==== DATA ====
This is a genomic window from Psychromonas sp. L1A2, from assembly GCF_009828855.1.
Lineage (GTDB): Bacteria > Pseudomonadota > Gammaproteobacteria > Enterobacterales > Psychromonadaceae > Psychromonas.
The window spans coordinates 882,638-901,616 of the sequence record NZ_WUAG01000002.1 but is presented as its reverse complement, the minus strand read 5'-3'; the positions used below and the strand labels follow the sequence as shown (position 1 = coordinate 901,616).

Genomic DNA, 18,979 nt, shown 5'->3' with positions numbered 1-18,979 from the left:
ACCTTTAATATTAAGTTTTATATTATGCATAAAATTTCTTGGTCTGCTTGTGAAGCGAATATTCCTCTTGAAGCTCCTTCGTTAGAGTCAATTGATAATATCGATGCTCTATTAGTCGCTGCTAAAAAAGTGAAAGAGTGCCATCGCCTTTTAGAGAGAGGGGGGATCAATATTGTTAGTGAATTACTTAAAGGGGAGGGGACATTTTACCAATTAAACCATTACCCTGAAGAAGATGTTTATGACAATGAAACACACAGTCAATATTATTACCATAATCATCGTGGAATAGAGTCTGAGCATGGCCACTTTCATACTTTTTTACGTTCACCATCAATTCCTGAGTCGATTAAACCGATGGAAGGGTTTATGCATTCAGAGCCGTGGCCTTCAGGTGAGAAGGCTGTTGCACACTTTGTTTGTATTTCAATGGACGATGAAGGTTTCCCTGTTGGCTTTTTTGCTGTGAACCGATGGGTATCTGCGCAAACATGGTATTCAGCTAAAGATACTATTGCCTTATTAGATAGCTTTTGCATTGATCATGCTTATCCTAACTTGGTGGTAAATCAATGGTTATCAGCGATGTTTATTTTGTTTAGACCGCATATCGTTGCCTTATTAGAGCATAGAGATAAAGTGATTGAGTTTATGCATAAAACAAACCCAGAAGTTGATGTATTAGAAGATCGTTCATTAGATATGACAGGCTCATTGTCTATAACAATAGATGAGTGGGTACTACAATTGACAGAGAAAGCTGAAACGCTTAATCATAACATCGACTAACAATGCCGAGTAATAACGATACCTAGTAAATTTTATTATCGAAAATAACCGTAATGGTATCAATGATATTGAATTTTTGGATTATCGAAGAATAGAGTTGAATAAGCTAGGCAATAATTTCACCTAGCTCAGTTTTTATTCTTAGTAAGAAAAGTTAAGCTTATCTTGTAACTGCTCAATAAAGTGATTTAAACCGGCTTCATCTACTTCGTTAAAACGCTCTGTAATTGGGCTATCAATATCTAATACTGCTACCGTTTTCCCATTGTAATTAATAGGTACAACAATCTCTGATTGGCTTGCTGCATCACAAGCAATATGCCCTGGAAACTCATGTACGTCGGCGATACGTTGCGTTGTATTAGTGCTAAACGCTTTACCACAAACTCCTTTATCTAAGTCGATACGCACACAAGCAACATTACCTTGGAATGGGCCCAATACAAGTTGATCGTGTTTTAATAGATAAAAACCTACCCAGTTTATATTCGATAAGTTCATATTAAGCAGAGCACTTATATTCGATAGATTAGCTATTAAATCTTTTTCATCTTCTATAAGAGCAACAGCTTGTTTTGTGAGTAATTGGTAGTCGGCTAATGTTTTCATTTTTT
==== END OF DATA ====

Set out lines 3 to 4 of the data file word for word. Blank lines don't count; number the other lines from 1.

The window spans coordinates 882,638-901,616 of the sequence record NZ_WUAG01000002.1 but is presented as its reverse complement, the minus strand read 5'-3'; the positions used below and the strand labels follow the sequence as shown (position 1 = coordinate 901,616).

Genomic DNA, 18,979 nt, shown 5'->3' with positions numbered 1-18,979 from the left: